As Beverley Hughes contemplates her brief as the new minister for children, young people and families, she has the advantage of the legacy of her predecessor, Margaret Hodge, in the form of a template for the reform of children's services.
Every Child Matters, a framework of 150 local-authority-led programmes for change, together with plans for extended schools, children's centres, improved work-life balance for parents, a new children's commissioner and a rising entitlement to universally free childcare, aims to transform outcomes for children.
She might also consider whether she now has the bigger challenge: ensuring that the architecture which has already been constructed can bring about change for the millions who suffer from poverty and other disadvantages during childhood.
Many children are failed by their parents, or by the services created for their protection. According to the National Society for the Prevention of Cruelty to Children, every week, at least one child dies as a result of an adult's cruelty and 600 are added to the child protection register. In inner-city areas, more than 43 per cent of children have considered suicide and one in six children under the age of 11 has attempted suicide, according to Bully OnLine, the UKNational Workplace Bullying Advice Line website. Among children aged five to 15, 8 per cent suffer from an emotional disorder; this rises to 20 per cent in families where no one is working. In this context the five outcomes for children set out in Every Child Matters, to be healthy, safe, to enjoy learning, to make a positive contribution to society and to have economic well-being, could hardly be more desirable or urgent.
The reconfiguration of schools, nurseries, health and social work as integrated frontline services, is the product of New Labour's more mature second term. Local children's services directorates and children's trusts face a massive change programme and will want the security of adequate funding. They and the voluntary organisations which will be central to the Change for Children programme may hope for an open door to the minister, with consultation on early findings and the opportunity to help develop central strategy.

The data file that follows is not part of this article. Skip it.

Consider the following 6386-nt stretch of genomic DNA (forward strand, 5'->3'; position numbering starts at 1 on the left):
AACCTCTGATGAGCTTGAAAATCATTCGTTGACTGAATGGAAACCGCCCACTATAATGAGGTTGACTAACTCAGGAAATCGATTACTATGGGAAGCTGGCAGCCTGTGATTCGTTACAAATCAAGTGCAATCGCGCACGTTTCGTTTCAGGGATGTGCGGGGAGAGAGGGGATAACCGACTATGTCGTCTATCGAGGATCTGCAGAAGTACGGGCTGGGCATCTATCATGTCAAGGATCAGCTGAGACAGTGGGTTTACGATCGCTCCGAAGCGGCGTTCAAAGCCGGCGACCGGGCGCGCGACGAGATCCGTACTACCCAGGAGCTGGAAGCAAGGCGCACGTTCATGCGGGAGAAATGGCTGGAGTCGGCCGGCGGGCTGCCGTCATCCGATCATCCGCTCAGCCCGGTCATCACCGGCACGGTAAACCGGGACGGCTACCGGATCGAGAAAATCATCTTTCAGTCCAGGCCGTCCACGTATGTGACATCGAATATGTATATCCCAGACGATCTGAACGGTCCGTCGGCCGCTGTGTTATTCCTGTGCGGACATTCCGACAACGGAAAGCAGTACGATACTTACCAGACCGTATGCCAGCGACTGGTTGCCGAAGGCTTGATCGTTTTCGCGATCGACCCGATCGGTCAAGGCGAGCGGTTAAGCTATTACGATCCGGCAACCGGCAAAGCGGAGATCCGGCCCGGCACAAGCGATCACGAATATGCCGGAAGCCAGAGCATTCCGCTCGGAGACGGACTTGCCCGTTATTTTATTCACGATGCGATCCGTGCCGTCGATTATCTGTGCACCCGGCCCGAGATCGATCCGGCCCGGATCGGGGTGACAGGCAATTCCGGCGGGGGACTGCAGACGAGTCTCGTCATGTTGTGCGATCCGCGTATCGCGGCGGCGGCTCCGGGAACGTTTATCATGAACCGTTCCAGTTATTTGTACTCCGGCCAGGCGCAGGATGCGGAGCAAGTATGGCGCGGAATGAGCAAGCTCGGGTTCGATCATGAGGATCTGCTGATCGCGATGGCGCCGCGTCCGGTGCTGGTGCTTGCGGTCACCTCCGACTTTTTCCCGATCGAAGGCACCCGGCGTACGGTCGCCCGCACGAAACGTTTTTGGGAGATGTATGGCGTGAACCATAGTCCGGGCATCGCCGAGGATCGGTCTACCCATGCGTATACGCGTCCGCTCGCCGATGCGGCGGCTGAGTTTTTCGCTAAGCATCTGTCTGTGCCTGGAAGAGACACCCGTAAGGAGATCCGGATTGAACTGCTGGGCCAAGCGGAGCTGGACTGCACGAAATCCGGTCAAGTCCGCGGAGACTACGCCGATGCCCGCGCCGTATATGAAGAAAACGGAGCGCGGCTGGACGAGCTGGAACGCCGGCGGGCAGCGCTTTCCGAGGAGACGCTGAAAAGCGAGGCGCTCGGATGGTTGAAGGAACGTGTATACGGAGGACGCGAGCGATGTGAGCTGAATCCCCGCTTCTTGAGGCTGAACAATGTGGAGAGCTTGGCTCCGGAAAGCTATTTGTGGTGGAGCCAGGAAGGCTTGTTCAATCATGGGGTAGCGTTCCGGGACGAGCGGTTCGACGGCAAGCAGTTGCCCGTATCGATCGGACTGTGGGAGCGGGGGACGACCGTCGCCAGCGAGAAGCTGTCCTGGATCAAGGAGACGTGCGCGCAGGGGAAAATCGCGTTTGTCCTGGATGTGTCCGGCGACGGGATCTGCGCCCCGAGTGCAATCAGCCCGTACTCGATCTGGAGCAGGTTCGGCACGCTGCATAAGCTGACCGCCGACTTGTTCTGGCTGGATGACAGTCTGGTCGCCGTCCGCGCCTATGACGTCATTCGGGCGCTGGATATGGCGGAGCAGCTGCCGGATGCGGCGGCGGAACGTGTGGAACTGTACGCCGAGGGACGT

More fundamentally, a third term gives time to reflect on what might be needed to achieve greater equality of opportunity for all. This might include the recognition that the best way to secure children's interests is through a continuous exchange with parents.
Research shows that the family plays the most influential role in a child's educational success. Every Child Matters signals an intensified relationship between the state and the family with each of the five outcomes for children matched with a corresponding requirement for parental support. But if parents lack economic well-being, or health, or education, how are they to provide these for their children?
The main remit for family learning rests with the Learning and Skills Council. But it also features in other policy initiatives, including the Children's Fund, Sure Start, Neighbourhood Renewal, and the Five-Year Strategy for Children and Learners. Relevant to nearly all the key policy agendas, it lacks an overall strategy focused on the needs of families themselves.
Evaluations of family learning suggest that it can bring a range of benefits, from more confident parenting to progression to further education. There is a highly persuasive case for universal access, according to need, available in the same way as ante-natal or primary healthcare.
Childcare, education, health and welfare services are part of a necessary span of policies in the service of children. More compelling, however, is the question of how a new settlement can be reached with parents to build not only a more child-centred society, but the economic and collective well-being which would be its hallmark.
Margaret Lochrie is a director of Capacity, a children's services think-tank